At a time when our faith is clouded, we might see God’s presence distantly—on the shore. We might listen for instructions and find that the simple but maybe unexpected instruction leads to a different result. It’s important to see that Jesus waited for the disciples to see him on the shore, and then he gave direction. After the meal, Jesus and Simon Peter have a conversation. Jesus asks Simon Peter if he loves him three times—and three times Simon Peter answers, “Yes, I love you.” This conversation comes after Simon Peter’s three-fold denial of Jesus after his arrest. But Jesus isn’t condemning Simon Peter. He’s not yelling at him or chastising him. Jesus isn’t asking Simon Peter to repent, or to demonstrate his faith in some dramatic test. No, Jesus is patient and kind—reminding Simon Peter that the most important question is “do you love me?” Even the denials in the garden have not stopped Jesus from loving Simon Peter. God’s love is always there—he is patiently waiting for us, standing on the shore and calling to us. Jesus is hoping that Simon Peter will say yes, I love you with conviction. And when Simon Peter does affirm his love, then Jesus tells him that he must “feed my sheep”, “feed my lambs”. Simon Peter is hurt because Jesus keeps asking if he loves him, and he says, “you know everything”, “you know I love you.” In this dialogue we can feel the real love. Have you ever asked someone you know loves you if they do? Ever said to your partner, or your child, or your friend, “Do you love me?” Even though you know the answer is yes, you ask because in this dialogue of love, you come closer to the other person. And this is how it is between Jesus and Simon Peter or between Jesus and us. Jesus asks us if we love him, and thereby affirms his love for Simon Peter, his love for us.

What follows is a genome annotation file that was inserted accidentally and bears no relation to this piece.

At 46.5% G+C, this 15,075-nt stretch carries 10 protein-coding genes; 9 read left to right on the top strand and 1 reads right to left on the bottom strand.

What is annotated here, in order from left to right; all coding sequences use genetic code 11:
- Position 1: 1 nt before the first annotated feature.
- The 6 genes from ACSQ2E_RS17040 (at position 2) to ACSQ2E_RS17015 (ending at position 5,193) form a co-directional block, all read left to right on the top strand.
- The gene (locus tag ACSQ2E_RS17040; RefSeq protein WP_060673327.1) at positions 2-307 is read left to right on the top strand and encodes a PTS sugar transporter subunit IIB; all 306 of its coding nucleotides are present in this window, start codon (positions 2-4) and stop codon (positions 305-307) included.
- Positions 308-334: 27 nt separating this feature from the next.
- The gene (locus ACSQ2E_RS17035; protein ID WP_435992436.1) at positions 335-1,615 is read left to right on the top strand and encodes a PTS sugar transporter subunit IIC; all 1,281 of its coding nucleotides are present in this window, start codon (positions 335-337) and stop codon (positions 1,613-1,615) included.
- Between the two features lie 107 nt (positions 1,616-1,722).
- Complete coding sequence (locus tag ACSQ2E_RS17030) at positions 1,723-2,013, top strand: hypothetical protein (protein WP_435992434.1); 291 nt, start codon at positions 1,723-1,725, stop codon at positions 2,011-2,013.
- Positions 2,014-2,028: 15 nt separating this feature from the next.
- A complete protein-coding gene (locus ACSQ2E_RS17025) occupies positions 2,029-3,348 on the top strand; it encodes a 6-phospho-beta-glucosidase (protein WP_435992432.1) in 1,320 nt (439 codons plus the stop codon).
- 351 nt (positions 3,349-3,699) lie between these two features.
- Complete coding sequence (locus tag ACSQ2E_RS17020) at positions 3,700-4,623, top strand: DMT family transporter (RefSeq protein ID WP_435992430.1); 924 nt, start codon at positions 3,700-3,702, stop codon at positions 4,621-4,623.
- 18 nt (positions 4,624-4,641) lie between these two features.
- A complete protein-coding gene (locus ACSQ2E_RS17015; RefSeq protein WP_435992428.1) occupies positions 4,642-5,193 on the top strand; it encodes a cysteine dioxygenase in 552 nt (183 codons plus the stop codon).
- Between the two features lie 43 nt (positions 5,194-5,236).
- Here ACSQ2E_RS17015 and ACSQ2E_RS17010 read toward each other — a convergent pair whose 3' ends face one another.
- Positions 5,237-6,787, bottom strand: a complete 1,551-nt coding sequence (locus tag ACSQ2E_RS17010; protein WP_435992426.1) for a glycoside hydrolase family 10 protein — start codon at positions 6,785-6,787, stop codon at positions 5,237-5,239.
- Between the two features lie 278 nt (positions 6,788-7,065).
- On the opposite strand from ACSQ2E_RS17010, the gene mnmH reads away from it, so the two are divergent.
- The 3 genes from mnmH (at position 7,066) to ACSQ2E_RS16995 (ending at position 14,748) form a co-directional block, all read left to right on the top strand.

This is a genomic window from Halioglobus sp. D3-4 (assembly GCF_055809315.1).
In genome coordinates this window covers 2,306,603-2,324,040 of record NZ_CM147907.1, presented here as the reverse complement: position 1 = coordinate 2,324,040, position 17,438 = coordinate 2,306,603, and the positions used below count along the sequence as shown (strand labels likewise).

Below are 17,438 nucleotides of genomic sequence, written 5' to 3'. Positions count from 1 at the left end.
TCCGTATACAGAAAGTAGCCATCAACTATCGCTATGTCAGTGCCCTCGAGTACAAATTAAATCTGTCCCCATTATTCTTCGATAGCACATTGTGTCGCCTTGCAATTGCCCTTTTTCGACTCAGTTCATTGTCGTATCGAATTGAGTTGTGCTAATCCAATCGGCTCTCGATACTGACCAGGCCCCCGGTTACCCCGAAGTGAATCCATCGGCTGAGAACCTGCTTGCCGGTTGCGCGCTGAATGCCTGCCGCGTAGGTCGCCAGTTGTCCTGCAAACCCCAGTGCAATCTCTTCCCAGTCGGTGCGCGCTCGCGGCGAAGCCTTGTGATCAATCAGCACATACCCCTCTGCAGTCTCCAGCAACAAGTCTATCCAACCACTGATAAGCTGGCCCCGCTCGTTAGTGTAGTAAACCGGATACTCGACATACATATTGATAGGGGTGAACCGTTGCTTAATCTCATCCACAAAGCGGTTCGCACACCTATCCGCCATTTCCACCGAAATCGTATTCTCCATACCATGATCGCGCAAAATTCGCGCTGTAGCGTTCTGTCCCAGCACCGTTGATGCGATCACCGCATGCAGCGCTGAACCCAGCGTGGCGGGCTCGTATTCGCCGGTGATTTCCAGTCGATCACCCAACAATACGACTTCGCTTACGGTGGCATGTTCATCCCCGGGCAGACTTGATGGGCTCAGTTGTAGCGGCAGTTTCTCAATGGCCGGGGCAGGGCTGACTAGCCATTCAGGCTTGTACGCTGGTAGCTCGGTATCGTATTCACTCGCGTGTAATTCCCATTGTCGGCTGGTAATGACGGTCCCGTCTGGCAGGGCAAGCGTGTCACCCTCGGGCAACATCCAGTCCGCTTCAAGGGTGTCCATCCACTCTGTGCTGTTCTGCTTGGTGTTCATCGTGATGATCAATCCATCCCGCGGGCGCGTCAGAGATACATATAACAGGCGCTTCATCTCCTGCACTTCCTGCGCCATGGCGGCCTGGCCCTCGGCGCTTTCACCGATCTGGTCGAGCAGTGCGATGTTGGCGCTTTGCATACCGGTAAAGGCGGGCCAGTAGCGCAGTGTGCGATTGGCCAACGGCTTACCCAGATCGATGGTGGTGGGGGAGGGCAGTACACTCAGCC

From this reaffirmed place of God’s love for us and our love for God, we can hear the command of discipleship—“feed my sheep”. In other contexts, we hear, “Love one another, as I have loved you.” Go out and look after the least among us, build up the community, provide real care. Share your fish. Jesus doesn’t say, “go out and preach”, he says here, go out and do my work. Jesus who has been the shepherd of the flock is empowering Simon Peter and sending him out do continue this work. This time, he’s telling him not to continue as a fisherman (or even as a fisher of men), but is instead sending him out to feed his lambs.